Clearly translated documents and other communications can help both parties assess the risks involved in the merger or acquisition and/or, if issues are found, renegotiate the deal’s terms
London, UK (PRWEB UK) 11 September 2014
The due diligence related to anti-corruption compliance is a crucial aspect of any merger and acquisition (M&A) transaction, but it takes on added complexity in deals involving cross-border acquisitions. Buyers and sellers must navigate differences in legal requirements; business practices and cultural norms to gain a clear assessment of their compliance risks related to their own anti-corruption laws as well as the target company’s laws.
Additionally, when a transaction involves multiple languages, it is crucial to have key documentation translated to prevent erroneous assumptions during due diligence. Clearly translated documents and other communications can help both parties assess the risks involved in the merger or acquisition and/or, if issues are found, renegotiate the deal’s terms.
The following is a summary of the top due diligence concerns related to mergers and acquisitions.
When acquiring or merging with a foreign company, one of the most important aspects of due diligence is an assessment of the target company’s business practices for generating profits and the legality of those practices. A recent survey shows that establishing the credibility of an organisation’s financial accounts can be particularly challenging in African and Asian countries, with the exception of Japan.1 These difficulties may arise from the lower oversight and reporting expectations often found in developing markets. Even if the target company is headquartered in a more developed region, due diligence must be completed on all of the company’s foreign operations and subsidiaries. For example, when Kraft acquired British confection company Cadbury in 2010, it received a subpoena from the U.S. Securities and Exchange Commission regarding corrupt practices at Cadbury’s facility in India.2 As this example illustrates, when assessing their exposure to risk, today’s buyers must have a complete picture of all locations in which the potential target does business, worldwide.
Although a target company’s financial assets are still the leading decision factor in many M&A transactions, many of today’s buyers also place a high priority on owning the target company’s intellectual property. However, determining exactly who owns the intellectual property can be a complex process, especially in Japan, the Middle East, and Latin America, as well as in many private companies around the world.3 The real challenge lies in determining whether the target company actually owns its intellectual property, as well as its ownership in any licensing deals or joint ventures. To verify this, many buyers engage the services of local legal professionals who have experience with the governance and regulations in the target country. In multilingual cross-border deals, buyers also invest in language translation services to ensure that there is no miscommunication with the target company regarding what intellectual property it owns, and what steps should be taken to protect those assets.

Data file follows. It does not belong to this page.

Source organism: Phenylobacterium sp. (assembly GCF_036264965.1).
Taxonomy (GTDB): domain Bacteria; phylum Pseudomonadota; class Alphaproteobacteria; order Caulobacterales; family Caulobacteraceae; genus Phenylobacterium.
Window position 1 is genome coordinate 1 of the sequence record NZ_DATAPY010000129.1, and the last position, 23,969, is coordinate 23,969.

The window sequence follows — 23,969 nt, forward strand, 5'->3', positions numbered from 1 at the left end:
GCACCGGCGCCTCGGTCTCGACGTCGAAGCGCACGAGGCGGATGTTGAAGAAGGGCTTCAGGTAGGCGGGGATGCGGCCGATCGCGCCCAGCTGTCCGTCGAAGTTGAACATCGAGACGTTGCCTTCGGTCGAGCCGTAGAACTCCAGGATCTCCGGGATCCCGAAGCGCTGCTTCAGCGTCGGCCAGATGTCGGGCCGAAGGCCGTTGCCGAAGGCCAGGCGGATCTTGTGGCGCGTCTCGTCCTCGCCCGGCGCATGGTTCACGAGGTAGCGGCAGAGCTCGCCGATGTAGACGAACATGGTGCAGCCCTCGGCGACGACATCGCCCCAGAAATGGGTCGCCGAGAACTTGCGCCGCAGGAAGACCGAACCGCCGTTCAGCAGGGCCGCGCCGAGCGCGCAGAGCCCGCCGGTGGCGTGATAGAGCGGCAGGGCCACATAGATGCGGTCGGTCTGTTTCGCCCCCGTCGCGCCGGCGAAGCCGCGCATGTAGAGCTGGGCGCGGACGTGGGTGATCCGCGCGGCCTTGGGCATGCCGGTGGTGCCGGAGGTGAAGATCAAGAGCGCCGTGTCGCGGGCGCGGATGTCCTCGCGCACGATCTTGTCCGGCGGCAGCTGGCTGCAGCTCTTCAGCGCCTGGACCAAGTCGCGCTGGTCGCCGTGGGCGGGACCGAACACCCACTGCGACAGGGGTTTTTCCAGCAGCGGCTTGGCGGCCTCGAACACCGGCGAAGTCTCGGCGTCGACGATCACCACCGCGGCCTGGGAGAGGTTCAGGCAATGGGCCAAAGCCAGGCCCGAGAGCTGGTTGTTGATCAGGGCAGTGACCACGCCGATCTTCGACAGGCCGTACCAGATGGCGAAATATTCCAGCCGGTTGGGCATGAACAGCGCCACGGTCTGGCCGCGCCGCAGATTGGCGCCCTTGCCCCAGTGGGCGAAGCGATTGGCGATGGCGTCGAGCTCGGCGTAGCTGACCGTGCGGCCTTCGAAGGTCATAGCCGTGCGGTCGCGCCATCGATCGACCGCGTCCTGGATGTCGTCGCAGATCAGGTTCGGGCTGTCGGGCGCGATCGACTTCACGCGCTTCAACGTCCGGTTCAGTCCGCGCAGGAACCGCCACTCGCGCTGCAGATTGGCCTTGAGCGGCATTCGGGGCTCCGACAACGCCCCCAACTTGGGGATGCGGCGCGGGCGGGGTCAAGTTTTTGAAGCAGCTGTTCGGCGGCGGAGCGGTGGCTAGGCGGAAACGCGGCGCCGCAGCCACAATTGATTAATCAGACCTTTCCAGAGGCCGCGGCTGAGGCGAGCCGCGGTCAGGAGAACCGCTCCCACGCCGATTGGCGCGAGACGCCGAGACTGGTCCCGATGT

When acquiring industrial assets—such as facilities related to manufacturing, infrastructure, energy and utilities—tax issues often become a main point of concern, particularly if the target company is in the Middle East.4 To avoid financial or legal risk, the buyer’s due diligence team should include tax experts who can accurately assess whether the target company has paid its taxes in full and is in compliance with local laws. Indeed, before the M&A transaction is complete, it may be helpful to “take advice not only on specific tax issues but also on tax matters that may cause reputational problems, even where there is no question of any rules having been broken.”5
Regardless whether you’re buying, selling or merging with a foreign company, if the buyer and seller do business in different languages, it’s wise to partner with a language translation partner to address multilingual communications. This will help to speed the due diligence. Choose a translation service provider with legal translation experience in the target company’s country, as well as experience translating anticorruption and regulatory compliance documents. By doing so, you will gain an added level of confidence in the thoroughness of your due diligence.
1 “Going Global: Strategy and Execution in Cross-Border M&A,” FT Remark: Research from the Financial Times Group (June 2014), http://www.bakermckenzie.com/files/upload/Baker&McKenzie_Cross-Border_Final_Web.pdf (accessed August 8, 2014).
2 Joe Palazzo and Julie Jargon, “India Says Cadbury Used Phantom Factory to Avoid Taxes,” The Wall Street Journal (March 5, 2013), http://online.wsj.com/news/articles/SB10001424127887324539404578338583145190730 (accessed August 8, 2014).
3 “Going Global: Strategy and Execution in Cross-Border M&A,” page 27.
4 “Going Global: Strategy and Execution in Cross-Border M&A,” page 55.
5 “Going Global: Strategy and Execution in Cross-Border M&A,” page 54.
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